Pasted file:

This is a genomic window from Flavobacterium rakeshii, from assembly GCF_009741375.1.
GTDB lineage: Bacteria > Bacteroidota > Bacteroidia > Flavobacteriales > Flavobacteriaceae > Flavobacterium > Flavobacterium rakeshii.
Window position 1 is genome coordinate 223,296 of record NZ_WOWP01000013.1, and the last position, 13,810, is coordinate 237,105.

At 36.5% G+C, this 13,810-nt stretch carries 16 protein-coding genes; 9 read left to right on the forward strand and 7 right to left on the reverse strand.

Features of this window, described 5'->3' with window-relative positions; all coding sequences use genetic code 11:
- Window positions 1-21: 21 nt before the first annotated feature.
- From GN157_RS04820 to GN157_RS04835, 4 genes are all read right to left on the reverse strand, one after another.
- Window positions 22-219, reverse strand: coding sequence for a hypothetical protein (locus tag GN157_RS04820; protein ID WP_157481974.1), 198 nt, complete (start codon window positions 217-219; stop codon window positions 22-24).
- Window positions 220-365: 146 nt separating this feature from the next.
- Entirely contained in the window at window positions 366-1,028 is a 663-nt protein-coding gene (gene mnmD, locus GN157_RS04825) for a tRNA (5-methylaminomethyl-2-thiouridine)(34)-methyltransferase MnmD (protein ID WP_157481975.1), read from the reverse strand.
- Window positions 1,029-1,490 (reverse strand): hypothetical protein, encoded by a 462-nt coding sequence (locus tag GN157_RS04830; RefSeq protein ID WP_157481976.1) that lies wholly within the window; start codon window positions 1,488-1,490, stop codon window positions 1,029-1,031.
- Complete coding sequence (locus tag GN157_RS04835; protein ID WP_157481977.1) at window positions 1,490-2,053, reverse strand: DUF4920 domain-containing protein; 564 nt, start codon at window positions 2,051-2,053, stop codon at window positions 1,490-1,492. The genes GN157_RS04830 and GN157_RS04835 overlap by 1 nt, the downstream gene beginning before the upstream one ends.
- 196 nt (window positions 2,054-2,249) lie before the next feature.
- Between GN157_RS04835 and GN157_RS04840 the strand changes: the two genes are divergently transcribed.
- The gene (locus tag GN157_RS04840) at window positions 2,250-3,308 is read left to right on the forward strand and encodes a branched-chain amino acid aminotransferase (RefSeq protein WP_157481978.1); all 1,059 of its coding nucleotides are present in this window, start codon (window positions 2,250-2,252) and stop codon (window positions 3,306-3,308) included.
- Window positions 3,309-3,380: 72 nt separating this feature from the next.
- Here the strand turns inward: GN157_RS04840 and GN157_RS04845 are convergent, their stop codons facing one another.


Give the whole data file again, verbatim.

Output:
This is a genomic window from Flavobacterium rakeshii, from assembly GCF_009741375.1.
GTDB lineage: Bacteria > Bacteroidota > Bacteroidia > Flavobacteriales > Flavobacteriaceae > Flavobacterium > Flavobacterium rakeshii.
Window position 1 is genome coordinate 223,296 of record NZ_WOWP01000013.1, and the last position, 13,810, is coordinate 237,105.

At 36.5% G+C, this 13,810-nt stretch carries 16 protein-coding genes; 9 read left to right on the forward strand and 7 right to left on the reverse strand.

Features of this window, described 5'->3' with window-relative positions; all coding sequences use genetic code 11:
- Window positions 1-21: 21 nt before the first annotated feature.
- From GN157_RS04820 to GN157_RS04835, 4 genes are all read right to left on the reverse strand, one after another.
- Window positions 22-219, reverse strand: coding sequence for a hypothetical protein (locus tag GN157_RS04820; protein ID WP_157481974.1), 198 nt, complete (start codon window positions 217-219; stop codon window positions 22-24).
- Window positions 220-365: 146 nt separating this feature from the next.
- Entirely contained in the window at window positions 366-1,028 is a 663-nt protein-coding gene (gene mnmD, locus GN157_RS04825) for a tRNA (5-methylaminomethyl-2-thiouridine)(34)-methyltransferase MnmD (protein ID WP_157481975.1), read from the reverse strand.
- Window positions 1,029-1,490 (reverse strand): hypothetical protein, encoded by a 462-nt coding sequence (locus tag GN157_RS04830; RefSeq protein ID WP_157481976.1) that lies wholly within the window; start codon window positions 1,488-1,490, stop codon window positions 1,029-1,031.
- Complete coding sequence (locus tag GN157_RS04835; protein ID WP_157481977.1) at window positions 1,490-2,053, reverse strand: DUF4920 domain-containing protein; 564 nt, start codon at window positions 2,051-2,053, stop codon at window positions 1,490-1,492. The genes GN157_RS04830 and GN157_RS04835 overlap by 1 nt, the downstream gene beginning before the upstream one ends.
- 196 nt (window positions 2,054-2,249) lie before the next feature.
- Between GN157_RS04835 and GN157_RS04840 the strand changes: the two genes are divergently transcribed.
- The gene (locus tag GN157_RS04840) at window positions 2,250-3,308 is read left to right on the forward strand and encodes a branched-chain amino acid aminotransferase (RefSeq protein WP_157481978.1); all 1,059 of its coding nucleotides are present in this window, start codon (window positions 2,250-2,252) and stop codon (window positions 3,306-3,308) included.
- Window positions 3,309-3,380: 72 nt separating this feature from the next.
- Here the strand turns inward: GN157_RS04840 and GN157_RS04845 are convergent, their stop codons facing one another.